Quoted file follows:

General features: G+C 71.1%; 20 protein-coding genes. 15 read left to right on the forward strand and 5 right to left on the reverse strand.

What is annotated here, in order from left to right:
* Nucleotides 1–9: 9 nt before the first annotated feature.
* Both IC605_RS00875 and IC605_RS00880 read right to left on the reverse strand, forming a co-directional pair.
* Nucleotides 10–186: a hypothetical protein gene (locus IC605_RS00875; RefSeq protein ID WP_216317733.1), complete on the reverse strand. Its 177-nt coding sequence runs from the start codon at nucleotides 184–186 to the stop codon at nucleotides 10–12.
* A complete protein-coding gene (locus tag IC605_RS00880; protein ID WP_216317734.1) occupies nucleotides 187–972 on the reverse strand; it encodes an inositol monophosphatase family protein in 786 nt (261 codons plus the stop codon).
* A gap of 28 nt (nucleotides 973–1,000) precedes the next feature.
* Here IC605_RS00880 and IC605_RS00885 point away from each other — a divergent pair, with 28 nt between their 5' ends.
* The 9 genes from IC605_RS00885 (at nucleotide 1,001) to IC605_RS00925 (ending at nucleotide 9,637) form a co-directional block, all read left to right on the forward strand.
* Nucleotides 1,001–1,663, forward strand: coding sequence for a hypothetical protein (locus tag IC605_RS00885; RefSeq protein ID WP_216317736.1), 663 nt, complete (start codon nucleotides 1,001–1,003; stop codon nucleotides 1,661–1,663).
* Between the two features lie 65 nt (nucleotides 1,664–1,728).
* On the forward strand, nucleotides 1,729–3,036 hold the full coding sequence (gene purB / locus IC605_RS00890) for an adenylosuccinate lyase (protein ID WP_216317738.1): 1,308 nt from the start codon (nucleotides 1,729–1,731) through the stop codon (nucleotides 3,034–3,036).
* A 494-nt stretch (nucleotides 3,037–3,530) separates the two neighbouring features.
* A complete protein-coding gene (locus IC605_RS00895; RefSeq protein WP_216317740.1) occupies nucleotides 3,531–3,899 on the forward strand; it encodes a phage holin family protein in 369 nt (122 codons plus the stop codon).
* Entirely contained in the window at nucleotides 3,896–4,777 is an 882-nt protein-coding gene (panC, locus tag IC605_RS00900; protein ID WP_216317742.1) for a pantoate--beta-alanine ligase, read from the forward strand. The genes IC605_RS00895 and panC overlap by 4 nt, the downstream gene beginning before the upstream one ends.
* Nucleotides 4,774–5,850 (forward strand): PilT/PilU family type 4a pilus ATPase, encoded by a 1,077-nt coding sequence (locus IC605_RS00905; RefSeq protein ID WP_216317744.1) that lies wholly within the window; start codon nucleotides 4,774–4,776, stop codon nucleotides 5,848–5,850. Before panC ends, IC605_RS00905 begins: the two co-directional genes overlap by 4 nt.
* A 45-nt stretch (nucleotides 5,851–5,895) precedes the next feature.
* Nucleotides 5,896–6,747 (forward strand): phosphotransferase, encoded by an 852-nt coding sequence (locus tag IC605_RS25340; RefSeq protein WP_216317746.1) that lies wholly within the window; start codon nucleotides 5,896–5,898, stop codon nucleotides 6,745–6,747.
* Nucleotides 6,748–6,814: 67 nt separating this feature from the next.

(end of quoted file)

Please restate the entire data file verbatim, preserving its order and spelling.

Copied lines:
General features: G+C 71.1%; 20 protein-coding genes. 15 read left to right on the forward strand and 5 right to left on the reverse strand.

What is annotated here, in order from left to right:
* Nucleotides 1–9: 9 nt before the first annotated feature.
* Both IC605_RS00875 and IC605_RS00880 read right to left on the reverse strand, forming a co-directional pair.
* Nucleotides 10–186: a hypothetical protein gene (locus IC605_RS00875; RefSeq protein ID WP_216317733.1), complete on the reverse strand. Its 177-nt coding sequence runs from the start codon at nucleotides 184–186 to the stop codon at nucleotides 10–12.
* A complete protein-coding gene (locus tag IC605_RS00880; protein ID WP_216317734.1) occupies nucleotides 187–972 on the reverse strand; it encodes an inositol monophosphatase family protein in 786 nt (261 codons plus the stop codon).
* A gap of 28 nt (nucleotides 973–1,000) precedes the next feature.
* Here IC605_RS00880 and IC605_RS00885 point away from each other — a divergent pair, with 28 nt between their 5' ends.
* The 9 genes from IC605_RS00885 (at nucleotide 1,001) to IC605_RS00925 (ending at nucleotide 9,637) form a co-directional block, all read left to right on the forward strand.
* Nucleotides 1,001–1,663, forward strand: coding sequence for a hypothetical protein (locus tag IC605_RS00885; RefSeq protein ID WP_216317736.1), 663 nt, complete (start codon nucleotides 1,001–1,003; stop codon nucleotides 1,661–1,663).
* Between the two features lie 65 nt (nucleotides 1,664–1,728).
* On the forward strand, nucleotides 1,729–3,036 hold the full coding sequence (gene purB / locus IC605_RS00890) for an adenylosuccinate lyase (protein ID WP_216317738.1): 1,308 nt from the start codon (nucleotides 1,729–1,731) through the stop codon (nucleotides 3,034–3,036).
* A 494-nt stretch (nucleotides 3,037–3,530) separates the two neighbouring features.
* A complete protein-coding gene (locus IC605_RS00895; RefSeq protein WP_216317740.1) occupies nucleotides 3,531–3,899 on the forward strand; it encodes a phage holin family protein in 369 nt (122 codons plus the stop codon).
* Entirely contained in the window at nucleotides 3,896–4,777 is an 882-nt protein-coding gene (panC, locus tag IC605_RS00900; protein ID WP_216317742.1) for a pantoate--beta-alanine ligase, read from the forward strand. The genes IC605_RS00895 and panC overlap by 4 nt, the downstream gene beginning before the upstream one ends.
* Nucleotides 4,774–5,850 (forward strand): PilT/PilU family type 4a pilus ATPase, encoded by a 1,077-nt coding sequence (locus IC605_RS00905; RefSeq protein ID WP_216317744.1) that lies wholly within the window; start codon nucleotides 4,774–4,776, stop codon nucleotides 5,848–5,850. Before panC ends, IC605_RS00905 begins: the two co-directional genes overlap by 4 nt.
* A 45-nt stretch (nucleotides 5,851–5,895) precedes the next feature.
* Nucleotides 5,896–6,747 (forward strand): phosphotransferase, encoded by an 852-nt coding sequence (locus tag IC605_RS25340; RefSeq protein WP_216317746.1) that lies wholly within the window; start codon nucleotides 5,896–5,898, stop codon nucleotides 6,745–6,747.
* Nucleotides 6,748–6,814: 67 nt separating this feature from the next.